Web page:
The other night I watched the T.V. news, horrified as a father of a teenage driver expressed his grief over the loss of his daughter. I really tried, but I couldn’t bear to imagine the pain and grief a parent would suffer if they lost their son or daughter to a traffic collision.
On the morning of Friday, January 10, 17-year-old Kaitlyn Benson died in a horrific car crash near the Port of Oakland. Kaitlyn was a junior at Oak Grove High School in San Jose.
The police said the car Kaitlyn was driving left the road and hit a pole. The crash killed Kaitlyn and significantly injured a 17-year-old passenger. Police said that speed was the cause of the accident, and the road where the crash occurred was a spot known for street racing.
Kaitlyn’s father Michael Benson said, “We’re grieving the loss of our 17-year-old daughter who we’re never going to see again. And nobody, nobody, should have their 17-year-old daughter die in a car wreck under any circumstances, but especially racing in a car or driving fast and doing things at night when they should be at home.”
The Most Dangerous of Times
On their website (www.nsc.org), the National Safety Council (NSC) says that teenage driving is one of the most dangerous times of your teen's life.
Car crashes are the leading cause of death for teens in the U.S. In fact, more teens die in car crashes than from suicides and homicides combined. Fortunately, teen crashes are preventable, and parents can play a significant role in making these crashes a thing of the past.
Here are several facts many parents don't know about teen driving:
- The most dangerous time of a teen driver's life is the first 12 months of independent licensure.
- A teen driver's crash risk is three times that of more experienced drivers.
- Teens crash most often because they are inexperience, not necessarily because they take more risks than older drivers.
- Three or more teen passengers in a car quadruples a teen driver's crash risk.
- Most fatal nighttime crashes involving teen drivers occur before midnight.
- More than half of teens killed in car crashes were not wearing a seat belt.
- Most states’ teen driving laws and restrictions do not adequately protect teens from common crash risks.
- Teens really do learn to drive from watching their parents. A study from The Allstate Foundation found 80 percent of teens cite their parents as having the most influence over their driving habits.
- Crash risk remains high after licensure. In fact, young drivers' crash risk does not significantly begin decreasing until age 25.
Annually, about two million teens are in their first year of driving on U.S. roads, according to NSC. Their driving poses a deadly risk for themselves and anyone who shares the road with them.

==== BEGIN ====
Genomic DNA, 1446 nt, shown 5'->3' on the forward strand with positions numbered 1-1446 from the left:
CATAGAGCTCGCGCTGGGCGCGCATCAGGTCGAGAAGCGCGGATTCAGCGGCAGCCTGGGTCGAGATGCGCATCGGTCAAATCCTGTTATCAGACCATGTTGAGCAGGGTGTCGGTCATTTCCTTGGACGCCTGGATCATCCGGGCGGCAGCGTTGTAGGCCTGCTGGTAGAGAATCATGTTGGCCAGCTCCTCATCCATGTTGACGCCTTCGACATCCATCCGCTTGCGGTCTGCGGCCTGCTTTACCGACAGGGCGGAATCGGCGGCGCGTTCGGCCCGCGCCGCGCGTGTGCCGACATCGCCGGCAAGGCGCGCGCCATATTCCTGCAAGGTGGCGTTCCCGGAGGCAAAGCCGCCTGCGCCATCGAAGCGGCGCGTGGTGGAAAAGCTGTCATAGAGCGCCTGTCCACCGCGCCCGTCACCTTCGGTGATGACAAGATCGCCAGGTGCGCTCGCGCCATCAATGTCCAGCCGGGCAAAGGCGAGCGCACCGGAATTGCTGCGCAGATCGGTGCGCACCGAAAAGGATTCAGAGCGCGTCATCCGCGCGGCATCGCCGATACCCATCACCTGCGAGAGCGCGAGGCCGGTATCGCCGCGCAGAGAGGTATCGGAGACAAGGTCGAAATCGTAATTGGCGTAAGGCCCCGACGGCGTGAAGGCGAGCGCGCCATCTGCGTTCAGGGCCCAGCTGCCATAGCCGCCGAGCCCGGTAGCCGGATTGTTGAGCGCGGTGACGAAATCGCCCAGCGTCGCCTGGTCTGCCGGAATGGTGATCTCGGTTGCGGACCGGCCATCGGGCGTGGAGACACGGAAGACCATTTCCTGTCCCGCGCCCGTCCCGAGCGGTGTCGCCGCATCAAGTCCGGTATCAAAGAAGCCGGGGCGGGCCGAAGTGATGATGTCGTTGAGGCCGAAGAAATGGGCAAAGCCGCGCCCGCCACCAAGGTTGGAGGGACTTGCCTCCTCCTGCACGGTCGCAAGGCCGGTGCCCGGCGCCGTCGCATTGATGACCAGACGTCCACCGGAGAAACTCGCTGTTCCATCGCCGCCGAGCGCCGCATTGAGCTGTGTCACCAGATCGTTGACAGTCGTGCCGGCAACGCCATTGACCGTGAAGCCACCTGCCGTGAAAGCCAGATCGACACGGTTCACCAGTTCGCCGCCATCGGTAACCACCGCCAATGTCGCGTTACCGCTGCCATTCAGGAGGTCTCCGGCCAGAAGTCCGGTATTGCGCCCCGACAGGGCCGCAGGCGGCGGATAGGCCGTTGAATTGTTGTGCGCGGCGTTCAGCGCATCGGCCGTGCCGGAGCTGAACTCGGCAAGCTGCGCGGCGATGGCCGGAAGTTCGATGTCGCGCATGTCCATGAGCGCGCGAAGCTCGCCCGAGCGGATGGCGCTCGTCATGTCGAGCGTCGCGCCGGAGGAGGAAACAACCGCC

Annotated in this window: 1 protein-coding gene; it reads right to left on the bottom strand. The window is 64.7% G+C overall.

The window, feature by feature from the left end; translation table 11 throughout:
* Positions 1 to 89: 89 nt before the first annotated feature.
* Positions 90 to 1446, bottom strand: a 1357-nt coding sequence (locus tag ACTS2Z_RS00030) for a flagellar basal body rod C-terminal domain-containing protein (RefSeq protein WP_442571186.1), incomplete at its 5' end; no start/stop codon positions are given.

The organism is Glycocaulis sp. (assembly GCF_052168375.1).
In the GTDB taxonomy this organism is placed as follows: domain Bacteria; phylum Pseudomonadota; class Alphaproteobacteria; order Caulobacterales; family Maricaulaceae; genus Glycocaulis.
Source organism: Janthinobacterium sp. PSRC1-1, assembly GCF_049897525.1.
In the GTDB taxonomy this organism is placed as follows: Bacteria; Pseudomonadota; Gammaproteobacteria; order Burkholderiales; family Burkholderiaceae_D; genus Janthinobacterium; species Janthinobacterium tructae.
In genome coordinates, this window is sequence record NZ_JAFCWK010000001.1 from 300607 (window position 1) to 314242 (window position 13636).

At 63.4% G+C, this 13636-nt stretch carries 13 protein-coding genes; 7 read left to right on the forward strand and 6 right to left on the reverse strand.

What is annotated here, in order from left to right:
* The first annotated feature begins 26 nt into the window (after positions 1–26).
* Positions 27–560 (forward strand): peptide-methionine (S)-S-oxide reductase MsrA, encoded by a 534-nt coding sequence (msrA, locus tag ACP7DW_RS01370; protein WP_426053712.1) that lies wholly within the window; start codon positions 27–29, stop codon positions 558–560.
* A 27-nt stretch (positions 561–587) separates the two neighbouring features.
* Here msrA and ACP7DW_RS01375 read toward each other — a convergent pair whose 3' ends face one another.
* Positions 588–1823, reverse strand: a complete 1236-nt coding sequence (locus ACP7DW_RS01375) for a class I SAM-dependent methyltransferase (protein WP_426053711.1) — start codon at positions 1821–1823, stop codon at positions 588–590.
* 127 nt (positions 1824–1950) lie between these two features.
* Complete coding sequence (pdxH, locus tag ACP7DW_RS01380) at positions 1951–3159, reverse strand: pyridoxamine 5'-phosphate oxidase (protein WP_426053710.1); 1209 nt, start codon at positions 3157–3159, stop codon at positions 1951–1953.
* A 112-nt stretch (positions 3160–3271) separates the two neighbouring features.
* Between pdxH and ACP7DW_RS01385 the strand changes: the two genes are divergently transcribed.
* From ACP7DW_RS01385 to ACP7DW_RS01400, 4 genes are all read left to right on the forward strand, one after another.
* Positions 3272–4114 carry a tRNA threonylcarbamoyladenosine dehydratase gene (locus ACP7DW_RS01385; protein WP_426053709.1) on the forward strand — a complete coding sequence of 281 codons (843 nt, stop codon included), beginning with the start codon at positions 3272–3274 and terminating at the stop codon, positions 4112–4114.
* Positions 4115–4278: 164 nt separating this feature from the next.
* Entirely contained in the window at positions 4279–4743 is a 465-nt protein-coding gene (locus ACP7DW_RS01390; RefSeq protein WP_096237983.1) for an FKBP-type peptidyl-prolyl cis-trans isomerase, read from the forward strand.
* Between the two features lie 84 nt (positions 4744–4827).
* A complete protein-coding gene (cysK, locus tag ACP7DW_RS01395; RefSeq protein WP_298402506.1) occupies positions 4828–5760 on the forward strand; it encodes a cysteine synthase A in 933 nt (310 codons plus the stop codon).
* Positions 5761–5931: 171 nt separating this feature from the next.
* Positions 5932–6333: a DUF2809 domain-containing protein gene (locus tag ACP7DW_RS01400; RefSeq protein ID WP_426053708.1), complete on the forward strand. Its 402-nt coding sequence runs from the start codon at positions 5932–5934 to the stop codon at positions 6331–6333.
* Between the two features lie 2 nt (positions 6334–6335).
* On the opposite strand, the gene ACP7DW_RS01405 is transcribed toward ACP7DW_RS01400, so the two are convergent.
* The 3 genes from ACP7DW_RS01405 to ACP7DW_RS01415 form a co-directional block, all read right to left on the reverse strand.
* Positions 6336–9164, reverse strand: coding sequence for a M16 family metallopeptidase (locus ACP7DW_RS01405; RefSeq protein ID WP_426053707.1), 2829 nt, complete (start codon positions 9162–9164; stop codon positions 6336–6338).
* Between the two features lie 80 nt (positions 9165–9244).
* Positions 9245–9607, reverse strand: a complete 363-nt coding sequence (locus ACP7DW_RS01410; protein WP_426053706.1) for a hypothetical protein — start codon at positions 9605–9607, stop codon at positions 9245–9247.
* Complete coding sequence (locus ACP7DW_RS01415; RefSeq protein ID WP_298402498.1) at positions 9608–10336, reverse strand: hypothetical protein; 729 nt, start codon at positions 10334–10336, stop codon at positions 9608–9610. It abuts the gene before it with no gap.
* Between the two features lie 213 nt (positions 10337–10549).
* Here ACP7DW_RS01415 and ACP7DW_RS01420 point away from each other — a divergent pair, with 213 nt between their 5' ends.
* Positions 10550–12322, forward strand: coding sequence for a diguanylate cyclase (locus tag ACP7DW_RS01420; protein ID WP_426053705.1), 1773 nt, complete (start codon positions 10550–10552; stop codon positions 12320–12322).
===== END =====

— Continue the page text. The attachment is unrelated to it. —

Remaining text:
To help combat these crashes, NSC launched DriveitHOME.org, a website to help parents understand how to keep their teens safer on the roads.
Designed by parents for parents, the DriveitHOME.org website includes videos, practice tips, and other critical resources. The website uses humor to capture the attention of parents, educates them on the real dangers facing their teens on the roads, and helps them provide ongoing coaching tips for recently licensed teens.
DriveitHOME.org says that parents should consider spending at least 30 minutes each week driving with a newly-licensed driver, practicing specific skills together like:
- Scanning the road ahead to recognize and respond to hazards
- Controlling speed, stopping, turning, and following distances
- Judging the gaps between vehicles in traffic
- Managing the highest risks, such as driving at night and with young passengers
Be a Great Example, But Most Importantly - Talk
While our teenagers learn to model their driving after our own based on what they see, they also learn to make decisions based on conversations with their parents. Experts on child development say that when parents take time to talk–and more importantly, to listen–to their kids, those kids are more comfortable discussing tough issues. When teenagers open up and discuss tough issues, they practice learning how to make good decisions–including driving decisions.
As parents, we must provide our kids with opportunities to learn how to make great decisions, helping our teenagers build confidence and self-esteem.
Without alternative choices, the choice to experiment with dangerous activities like driving fast can be tempting for a teen.
But by giving teenagers a place to focus their energy and build self-esteem like afterschool activities; a hobby like music, art, or athletics; a positive influence or role model; scouting; a place to hang out like the Boys and Girls Club, or an after school job – we just might help a teenager decide that racing a car isn’t all that worthwhile.
Kaitlyn’s father Michael Benson said, “These young kids today with the technology, the high performance cars, the carelessness of their driving and thinking they’re invincible because they’re 17 and 18 and even younger... it’s not worth it to ride down the streets so you can slap high fives with somebody when you beat somebody in a car race.”
Lastly, Kaitlyn’s father had some advice for parents and their teenagers who might choose these types of dangerous activities. “Take a second; sit down and reflect on the decisions that they’re making to ensure when they get in those decisions or get in those situations… just think for a second about my baby that is now never going to come home.”
As always, our mission at UPD is simple: to make Ukiah as safe as possible. If you have any suggestions or comments about how we can improve, please feel free to call me, complete our online survey, or leave a crime tip on our website: www.ukiahpolice.com.